Practical Horseman - - Conformation Clinic -

This geld­ing’s pretty pro­file earns him sec­ond place, although he has a few ma­jor faults that con­cern me.

With his beau­ti­ful head and neck, he is def­i­nitely the type we look for in the hunter ring with an over­all smooth topline and un­der­stated el­e­gance. How­ever, his shoul­der is a bit straighter than ideal for op­ti­mal stride length. More an­gle or slope al­lows the horse to lift and reach with his forelegs to gal­lop and jump.

He also stands back at the knee, which is a worse fault than be­ing over at the knee, as this causes un­due stress on ten­dons and lig­a­ments. Of­ten this pre­dis­poses a horse to

chips in the knee. The long, up­right pasterns and small feet do not ap­pear sub­stan­tial enough to sup­port his body mass.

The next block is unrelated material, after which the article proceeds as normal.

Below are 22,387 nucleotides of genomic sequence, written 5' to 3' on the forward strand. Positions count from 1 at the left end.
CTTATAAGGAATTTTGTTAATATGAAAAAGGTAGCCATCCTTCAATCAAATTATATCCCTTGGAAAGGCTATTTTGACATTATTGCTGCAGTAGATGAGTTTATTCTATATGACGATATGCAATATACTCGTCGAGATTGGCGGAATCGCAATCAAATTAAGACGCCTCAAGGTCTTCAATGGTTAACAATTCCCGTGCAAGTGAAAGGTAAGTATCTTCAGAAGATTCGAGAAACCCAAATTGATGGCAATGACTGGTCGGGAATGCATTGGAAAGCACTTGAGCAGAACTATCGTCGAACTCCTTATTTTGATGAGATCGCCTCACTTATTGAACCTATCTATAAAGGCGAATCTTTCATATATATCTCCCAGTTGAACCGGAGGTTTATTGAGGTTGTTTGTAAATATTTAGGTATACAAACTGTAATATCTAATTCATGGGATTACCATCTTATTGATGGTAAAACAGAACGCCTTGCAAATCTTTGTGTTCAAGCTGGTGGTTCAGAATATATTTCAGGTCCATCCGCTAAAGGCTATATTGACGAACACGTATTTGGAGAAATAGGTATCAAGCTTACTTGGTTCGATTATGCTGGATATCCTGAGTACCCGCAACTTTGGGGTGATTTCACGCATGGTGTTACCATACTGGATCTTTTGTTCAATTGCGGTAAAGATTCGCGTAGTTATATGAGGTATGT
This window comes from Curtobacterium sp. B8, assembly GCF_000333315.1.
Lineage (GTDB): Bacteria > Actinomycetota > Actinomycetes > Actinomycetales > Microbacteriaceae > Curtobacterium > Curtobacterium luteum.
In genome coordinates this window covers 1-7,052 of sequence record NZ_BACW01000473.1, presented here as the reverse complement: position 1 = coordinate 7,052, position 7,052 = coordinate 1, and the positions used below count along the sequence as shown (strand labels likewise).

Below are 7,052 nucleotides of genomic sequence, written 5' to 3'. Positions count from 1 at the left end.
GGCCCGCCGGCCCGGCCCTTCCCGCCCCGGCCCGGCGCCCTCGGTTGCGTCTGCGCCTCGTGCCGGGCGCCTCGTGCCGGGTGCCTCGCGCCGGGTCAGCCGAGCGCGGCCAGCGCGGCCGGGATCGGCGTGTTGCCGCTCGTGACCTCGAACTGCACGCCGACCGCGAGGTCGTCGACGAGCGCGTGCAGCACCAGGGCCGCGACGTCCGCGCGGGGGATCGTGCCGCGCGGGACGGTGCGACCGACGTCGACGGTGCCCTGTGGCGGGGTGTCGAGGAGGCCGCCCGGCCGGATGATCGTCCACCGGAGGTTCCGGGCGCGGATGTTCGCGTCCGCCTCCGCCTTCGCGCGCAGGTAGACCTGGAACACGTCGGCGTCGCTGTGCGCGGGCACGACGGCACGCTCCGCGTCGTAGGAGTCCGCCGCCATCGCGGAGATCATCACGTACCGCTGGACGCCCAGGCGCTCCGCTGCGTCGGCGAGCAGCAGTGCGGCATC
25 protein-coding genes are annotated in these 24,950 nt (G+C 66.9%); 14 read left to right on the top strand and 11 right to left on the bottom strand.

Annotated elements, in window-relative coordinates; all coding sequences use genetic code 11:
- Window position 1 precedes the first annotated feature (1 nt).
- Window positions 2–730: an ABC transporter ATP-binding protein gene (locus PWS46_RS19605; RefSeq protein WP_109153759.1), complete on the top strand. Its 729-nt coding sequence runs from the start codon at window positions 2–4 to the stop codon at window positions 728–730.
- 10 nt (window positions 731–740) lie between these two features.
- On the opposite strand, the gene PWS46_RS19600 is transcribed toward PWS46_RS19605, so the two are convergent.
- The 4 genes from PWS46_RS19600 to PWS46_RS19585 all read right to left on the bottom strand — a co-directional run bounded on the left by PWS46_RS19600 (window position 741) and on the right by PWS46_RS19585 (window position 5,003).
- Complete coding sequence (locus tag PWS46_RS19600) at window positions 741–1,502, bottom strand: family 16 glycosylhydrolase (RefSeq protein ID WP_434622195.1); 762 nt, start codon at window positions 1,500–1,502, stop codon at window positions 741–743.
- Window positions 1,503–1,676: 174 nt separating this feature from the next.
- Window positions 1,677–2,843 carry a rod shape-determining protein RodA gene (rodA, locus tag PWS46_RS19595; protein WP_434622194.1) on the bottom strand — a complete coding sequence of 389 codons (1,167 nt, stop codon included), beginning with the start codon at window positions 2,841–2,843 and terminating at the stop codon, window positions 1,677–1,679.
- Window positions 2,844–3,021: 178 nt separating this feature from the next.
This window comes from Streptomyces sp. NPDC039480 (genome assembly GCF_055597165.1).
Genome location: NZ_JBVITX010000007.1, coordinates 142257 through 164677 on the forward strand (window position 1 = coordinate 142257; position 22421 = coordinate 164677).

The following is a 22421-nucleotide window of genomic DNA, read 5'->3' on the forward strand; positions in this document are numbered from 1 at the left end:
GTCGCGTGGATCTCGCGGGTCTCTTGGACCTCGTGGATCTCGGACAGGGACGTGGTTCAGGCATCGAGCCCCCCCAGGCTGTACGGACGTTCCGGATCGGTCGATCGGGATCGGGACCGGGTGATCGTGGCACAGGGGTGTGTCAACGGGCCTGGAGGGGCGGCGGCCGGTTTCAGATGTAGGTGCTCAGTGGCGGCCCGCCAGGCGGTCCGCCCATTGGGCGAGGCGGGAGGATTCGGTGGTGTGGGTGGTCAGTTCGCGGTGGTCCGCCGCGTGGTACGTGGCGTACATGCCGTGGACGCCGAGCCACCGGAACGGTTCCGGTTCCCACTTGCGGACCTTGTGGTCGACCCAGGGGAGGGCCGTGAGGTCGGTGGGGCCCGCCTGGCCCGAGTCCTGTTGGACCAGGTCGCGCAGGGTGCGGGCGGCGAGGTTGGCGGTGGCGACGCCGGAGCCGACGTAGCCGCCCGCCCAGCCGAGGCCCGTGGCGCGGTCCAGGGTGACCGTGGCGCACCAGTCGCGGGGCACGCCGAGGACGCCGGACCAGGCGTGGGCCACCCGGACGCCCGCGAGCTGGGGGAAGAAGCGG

His mid­sec­tion is ad­e­quate but his hindquar­ter slopes, called gooserumped. Com­bined with the sick­le­hocked an­gles of the hind legs, this slung-un­der con­for­ma­tion lim­its his range of motion be­hind and puts stress on hock joints. This of­ten causes curbs, a strain or tear of the plan­tar lig­a­ment below the hock.

This geld­ing has qual­i­ties that make for a very pleas­ing pic­ture, but his shoul­der and leg con­struc­tion mark him down.

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